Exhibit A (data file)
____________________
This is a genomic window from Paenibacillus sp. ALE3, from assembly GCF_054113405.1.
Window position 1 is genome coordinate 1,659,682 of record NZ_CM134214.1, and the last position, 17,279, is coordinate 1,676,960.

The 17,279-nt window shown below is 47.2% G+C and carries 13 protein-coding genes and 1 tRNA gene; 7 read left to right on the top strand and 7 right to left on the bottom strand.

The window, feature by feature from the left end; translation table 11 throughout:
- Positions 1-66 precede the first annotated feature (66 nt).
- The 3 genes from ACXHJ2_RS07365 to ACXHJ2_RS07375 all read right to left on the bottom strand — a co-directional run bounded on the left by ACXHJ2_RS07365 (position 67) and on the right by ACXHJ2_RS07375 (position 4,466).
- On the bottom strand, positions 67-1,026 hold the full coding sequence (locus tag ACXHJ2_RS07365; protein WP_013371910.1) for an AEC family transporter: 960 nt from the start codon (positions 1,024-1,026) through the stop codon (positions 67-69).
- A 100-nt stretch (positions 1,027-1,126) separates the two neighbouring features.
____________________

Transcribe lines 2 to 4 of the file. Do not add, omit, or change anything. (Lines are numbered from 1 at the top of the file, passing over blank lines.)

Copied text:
Window position 1 is genome coordinate 1,659,682 of record NZ_CM134214.1, and the last position, 17,279, is coordinate 1,676,960.

The 17,279-nt window shown below is 47.2% G+C and carries 13 protein-coding genes and 1 tRNA gene; 7 read left to right on the top strand and 7 right to left on the bottom strand.

The window, feature by feature from the left end; translation table 11 throughout: